Day 2: Thursday, June 1, 2006


Mark Wallace, Associate Professor of Religion

"Sacred Ground: Green Spirituality as Resource for Sustainable Living"

 

Mark Wallace, Associate Professor of Religion
 
Unlike what many fundamentalists may want to espouse, Mark claims in his opening that he does not believe religion is the major conflict over our time. Rather, Mark argues that economic and cultural forces underlie the religious conflict so prevalent in current discourse. The "politics of resentment" exercised by conflicting factions creates socioeconomic conflict that is covered by a veneer of religious differences. Conflict between the predominantly Christian U.S. and the predominantly Muslim Middle Eastern countries arises not from religious differences but from economic disparities and cultural conflict. Based on news headlines and popular opinion, it may seem that the primary security threat of our time is terrorism that stems from religious differences. But Mark argues that the largest security threat of our time is environmental degradation. Anthropogenic degradation of natural ecosystems, Mark thinks, results from a spiritual crisis. And here lies Mark's thesis: that a spiritual gap between humans and the rest of the "earth community" has led to the greatest security threat we face today and perhaps have ever faced.

Wallace urges society to envision a spiritual nature in all things.
Images of the Christian Trinity predominantly envision God as the Father or the Son, images that conjure up recognizable forms and concepts in our minds. But the Holy Spirit is a trickier thing to represent in an image. Perhaps the most common image is God as a bird, an earthly, animal form. Mark argues that perhaps reenvisioning God in the form of an animal could help us to reconcile the hardened differences between humanity and the biotic world. Showing images from some Native American spiritual traditions, Mark points out that the here, too, images of the Father and the Son contain between their two visages an eagle, the Spirit. In this Trinity image is captured a lineage through which God exists in an invisible, esoteric form as well as a material, human form -- and these two forms are bridged by the Spirit, the eagle, that bridges the gap between invisible and material. Images such as this one, Mark argues, are vital to developing a green spirituality and imagery.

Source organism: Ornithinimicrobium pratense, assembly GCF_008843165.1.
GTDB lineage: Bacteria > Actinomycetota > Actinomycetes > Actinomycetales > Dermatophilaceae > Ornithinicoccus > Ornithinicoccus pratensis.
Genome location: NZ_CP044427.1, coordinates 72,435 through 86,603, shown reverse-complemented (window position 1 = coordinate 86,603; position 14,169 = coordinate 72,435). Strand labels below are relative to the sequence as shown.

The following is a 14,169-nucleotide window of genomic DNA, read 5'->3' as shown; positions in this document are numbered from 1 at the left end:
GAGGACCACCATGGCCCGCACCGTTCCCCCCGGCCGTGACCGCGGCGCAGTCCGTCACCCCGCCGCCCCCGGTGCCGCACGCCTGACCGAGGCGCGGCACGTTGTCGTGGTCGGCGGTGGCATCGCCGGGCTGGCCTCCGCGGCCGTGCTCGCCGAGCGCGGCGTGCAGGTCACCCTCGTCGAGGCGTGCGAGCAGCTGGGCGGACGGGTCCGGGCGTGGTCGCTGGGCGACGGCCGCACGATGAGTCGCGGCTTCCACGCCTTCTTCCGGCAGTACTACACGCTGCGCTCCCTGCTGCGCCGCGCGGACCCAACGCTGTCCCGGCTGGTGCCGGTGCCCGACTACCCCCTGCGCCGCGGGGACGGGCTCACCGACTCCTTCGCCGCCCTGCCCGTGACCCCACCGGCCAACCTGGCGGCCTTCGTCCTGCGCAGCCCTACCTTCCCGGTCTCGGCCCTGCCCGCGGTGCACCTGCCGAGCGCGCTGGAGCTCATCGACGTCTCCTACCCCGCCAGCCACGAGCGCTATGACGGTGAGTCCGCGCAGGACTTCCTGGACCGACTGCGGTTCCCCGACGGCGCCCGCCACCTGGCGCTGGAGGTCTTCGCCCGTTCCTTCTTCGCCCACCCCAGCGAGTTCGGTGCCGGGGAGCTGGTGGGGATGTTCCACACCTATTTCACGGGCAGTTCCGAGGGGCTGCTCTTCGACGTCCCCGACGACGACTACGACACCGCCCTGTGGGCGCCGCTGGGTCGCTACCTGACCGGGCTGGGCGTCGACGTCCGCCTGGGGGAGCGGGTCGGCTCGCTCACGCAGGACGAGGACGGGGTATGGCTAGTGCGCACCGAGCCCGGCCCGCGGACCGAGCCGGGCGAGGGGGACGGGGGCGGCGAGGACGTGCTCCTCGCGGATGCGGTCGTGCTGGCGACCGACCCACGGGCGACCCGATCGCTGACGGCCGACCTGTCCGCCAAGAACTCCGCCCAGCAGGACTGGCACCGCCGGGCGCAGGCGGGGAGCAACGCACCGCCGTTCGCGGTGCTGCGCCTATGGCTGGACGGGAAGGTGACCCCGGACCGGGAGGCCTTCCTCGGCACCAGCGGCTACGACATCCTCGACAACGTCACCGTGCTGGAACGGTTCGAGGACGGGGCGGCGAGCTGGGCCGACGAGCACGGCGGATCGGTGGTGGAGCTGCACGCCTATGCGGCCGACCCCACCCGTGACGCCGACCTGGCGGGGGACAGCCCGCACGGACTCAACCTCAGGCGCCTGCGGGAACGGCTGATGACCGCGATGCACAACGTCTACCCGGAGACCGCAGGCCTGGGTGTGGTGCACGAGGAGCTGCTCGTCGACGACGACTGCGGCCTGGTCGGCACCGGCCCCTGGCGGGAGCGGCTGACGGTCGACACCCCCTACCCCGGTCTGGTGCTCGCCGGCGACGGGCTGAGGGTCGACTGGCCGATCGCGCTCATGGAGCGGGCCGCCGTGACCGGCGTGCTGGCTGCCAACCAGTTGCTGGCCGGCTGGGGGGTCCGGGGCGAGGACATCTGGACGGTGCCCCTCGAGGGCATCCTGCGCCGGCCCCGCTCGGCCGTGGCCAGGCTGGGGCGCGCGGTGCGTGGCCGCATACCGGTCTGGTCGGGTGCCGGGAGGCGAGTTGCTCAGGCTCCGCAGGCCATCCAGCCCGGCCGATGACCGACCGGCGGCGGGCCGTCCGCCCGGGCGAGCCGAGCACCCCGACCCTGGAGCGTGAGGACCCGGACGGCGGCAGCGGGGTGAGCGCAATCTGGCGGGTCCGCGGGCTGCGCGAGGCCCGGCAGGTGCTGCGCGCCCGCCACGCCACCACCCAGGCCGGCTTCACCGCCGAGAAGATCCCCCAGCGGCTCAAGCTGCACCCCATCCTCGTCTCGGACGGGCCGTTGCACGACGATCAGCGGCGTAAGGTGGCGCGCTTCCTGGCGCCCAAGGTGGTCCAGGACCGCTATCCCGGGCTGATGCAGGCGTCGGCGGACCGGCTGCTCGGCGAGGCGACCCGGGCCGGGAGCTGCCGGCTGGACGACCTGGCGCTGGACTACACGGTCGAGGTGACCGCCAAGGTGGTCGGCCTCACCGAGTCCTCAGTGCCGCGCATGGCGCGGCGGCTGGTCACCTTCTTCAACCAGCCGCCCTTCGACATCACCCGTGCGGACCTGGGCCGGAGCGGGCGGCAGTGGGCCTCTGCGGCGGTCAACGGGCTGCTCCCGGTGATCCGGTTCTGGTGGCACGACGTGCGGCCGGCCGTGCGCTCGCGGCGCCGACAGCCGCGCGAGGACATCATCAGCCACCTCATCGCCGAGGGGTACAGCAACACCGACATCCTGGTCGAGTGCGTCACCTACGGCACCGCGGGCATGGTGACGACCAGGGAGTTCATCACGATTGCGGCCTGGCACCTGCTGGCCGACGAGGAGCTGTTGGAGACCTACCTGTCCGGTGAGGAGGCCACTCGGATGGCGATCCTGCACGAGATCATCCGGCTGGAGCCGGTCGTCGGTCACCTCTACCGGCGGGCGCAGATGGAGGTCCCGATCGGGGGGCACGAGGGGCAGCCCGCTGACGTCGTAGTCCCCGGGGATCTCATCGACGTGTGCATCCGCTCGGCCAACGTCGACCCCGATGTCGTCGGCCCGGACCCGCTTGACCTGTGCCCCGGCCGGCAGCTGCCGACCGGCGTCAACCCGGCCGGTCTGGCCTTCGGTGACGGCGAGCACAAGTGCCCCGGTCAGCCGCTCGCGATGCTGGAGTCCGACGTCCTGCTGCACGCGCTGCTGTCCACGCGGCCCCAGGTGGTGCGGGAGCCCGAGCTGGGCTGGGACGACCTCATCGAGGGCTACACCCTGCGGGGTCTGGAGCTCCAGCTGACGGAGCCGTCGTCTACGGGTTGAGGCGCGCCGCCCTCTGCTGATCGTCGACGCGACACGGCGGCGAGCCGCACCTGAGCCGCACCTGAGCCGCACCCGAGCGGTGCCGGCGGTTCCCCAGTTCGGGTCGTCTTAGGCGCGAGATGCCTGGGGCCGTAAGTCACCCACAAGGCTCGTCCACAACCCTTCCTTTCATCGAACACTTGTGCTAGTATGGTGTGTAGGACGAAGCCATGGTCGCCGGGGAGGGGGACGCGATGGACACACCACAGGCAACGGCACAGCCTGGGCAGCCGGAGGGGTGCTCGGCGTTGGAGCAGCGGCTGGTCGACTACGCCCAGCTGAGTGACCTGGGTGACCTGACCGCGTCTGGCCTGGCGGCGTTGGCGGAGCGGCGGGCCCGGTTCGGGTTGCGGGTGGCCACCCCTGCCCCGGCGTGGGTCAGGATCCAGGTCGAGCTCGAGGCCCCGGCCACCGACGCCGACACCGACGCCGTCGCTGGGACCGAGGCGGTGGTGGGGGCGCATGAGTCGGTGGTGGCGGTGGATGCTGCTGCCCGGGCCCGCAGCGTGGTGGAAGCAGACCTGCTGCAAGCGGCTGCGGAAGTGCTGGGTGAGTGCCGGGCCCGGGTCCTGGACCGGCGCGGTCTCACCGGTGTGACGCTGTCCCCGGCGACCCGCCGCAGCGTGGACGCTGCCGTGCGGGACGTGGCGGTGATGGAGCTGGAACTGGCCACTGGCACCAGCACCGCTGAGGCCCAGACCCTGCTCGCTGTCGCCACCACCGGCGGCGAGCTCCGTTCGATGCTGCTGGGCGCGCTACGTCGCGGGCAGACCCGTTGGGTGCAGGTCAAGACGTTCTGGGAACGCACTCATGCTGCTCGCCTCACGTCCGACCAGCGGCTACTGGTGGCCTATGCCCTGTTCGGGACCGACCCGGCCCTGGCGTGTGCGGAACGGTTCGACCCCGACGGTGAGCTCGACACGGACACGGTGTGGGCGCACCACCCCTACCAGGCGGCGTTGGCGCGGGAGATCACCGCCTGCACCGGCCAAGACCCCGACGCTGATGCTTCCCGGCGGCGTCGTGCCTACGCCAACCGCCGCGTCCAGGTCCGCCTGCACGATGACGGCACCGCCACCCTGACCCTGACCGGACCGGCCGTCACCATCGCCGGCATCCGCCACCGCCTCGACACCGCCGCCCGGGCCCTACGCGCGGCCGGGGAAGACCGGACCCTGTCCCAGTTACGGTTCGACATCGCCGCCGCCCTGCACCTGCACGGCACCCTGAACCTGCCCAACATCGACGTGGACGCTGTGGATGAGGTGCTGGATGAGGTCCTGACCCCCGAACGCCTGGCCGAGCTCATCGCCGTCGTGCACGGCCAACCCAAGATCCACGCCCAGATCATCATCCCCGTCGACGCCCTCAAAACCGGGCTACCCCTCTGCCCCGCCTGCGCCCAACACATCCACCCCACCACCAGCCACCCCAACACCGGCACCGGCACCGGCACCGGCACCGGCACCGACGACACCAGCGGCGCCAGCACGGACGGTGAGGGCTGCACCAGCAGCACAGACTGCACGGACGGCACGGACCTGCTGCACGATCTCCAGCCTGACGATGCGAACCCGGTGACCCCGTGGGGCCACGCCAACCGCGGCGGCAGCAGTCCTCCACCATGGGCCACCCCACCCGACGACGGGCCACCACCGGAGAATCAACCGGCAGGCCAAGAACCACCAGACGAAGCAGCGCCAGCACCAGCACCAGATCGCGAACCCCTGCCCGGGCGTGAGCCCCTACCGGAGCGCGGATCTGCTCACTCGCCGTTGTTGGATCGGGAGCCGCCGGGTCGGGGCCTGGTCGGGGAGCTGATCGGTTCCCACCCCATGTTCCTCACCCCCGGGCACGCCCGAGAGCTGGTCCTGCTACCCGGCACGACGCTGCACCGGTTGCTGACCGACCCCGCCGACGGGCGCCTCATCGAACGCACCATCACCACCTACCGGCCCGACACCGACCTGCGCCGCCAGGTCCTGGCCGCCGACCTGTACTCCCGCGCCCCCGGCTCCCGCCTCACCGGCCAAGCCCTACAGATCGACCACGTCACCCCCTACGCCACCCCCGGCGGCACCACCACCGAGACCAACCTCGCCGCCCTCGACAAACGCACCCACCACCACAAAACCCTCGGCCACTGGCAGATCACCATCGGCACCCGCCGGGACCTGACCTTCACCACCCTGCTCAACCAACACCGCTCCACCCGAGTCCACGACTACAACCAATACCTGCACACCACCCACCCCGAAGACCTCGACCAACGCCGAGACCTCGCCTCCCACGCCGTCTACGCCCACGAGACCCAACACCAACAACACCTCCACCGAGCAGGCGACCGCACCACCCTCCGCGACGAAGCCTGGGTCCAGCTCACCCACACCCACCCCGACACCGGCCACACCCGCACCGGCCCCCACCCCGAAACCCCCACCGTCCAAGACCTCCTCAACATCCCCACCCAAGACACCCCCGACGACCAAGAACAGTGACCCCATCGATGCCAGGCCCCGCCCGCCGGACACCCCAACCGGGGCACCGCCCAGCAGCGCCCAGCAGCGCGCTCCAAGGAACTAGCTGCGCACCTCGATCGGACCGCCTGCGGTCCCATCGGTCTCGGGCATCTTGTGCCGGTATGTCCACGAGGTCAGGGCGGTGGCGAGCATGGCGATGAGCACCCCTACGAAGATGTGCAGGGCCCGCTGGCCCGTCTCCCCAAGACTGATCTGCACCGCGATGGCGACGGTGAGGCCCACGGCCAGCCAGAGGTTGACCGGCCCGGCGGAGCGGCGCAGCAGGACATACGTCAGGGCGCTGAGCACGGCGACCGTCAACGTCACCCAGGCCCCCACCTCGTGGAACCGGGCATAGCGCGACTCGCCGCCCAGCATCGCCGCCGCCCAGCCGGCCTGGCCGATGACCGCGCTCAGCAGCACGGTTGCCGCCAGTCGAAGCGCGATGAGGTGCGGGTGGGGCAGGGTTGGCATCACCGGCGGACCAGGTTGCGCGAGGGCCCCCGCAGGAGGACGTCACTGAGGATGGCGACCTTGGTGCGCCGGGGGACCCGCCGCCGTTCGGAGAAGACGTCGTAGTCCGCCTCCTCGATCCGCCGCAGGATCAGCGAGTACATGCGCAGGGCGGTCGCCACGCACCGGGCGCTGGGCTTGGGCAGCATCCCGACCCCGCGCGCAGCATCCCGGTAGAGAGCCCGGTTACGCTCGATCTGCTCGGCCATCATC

Students built a Torii Gate, above, in the Shinto tradition last year as a project for Wallace's course, "Religion, the Environment, and Contemplative Practice."
The Crum Creek, which runs adjacent to the College campus and empties into the Delaware River, feeds land that houses many migratory bird species. In our backyard here is a life-giving river necessary for the ecological soundness of the areas. But it is a damaged habitat, polluted by industrial dumping, human land use change, and encroachment into forested systems. Mark described how some students in one of his classes designed a Torri Gate that they erected from found materials in the Crum Woods. With this structure they hoped to call attention to the inherent spirituality of the Crum Woods, to build a structure that could fit harmlessly into the landscape and reunite Crum-goers with the woods and the land.

The approach Mark espouses would require a reanalysis of our beliefs. We would have to move from a consumption-oriented lifestyle into meaning-driven lifestyle. We would have to envision a spiritual nature in all things, a sense of green animism that would reconnect each of us with all other life -- not just our human brethren -- surrounding us.

So what might our society look like if we were to reconcile our consumerist society with sustainable living? Can we create a secular spirituality that might be appealing to our society as a whole?



Colin Purrington, Associate Professor of Biology

"The Evolution Chapter in the Sordid Struggle Between Science and Religion"

 

Colin Purrington, Associate Professor of Biology
 
What is the relationship between science and religion? Do they exist, as Stephen Jay Gould has argued, that science and religion are indeed "non-overlapping magisteria"? Probably not, says Colin Purrington, calling on an observation of how religion and science really are in conflict in our society, regardless of whether they should be.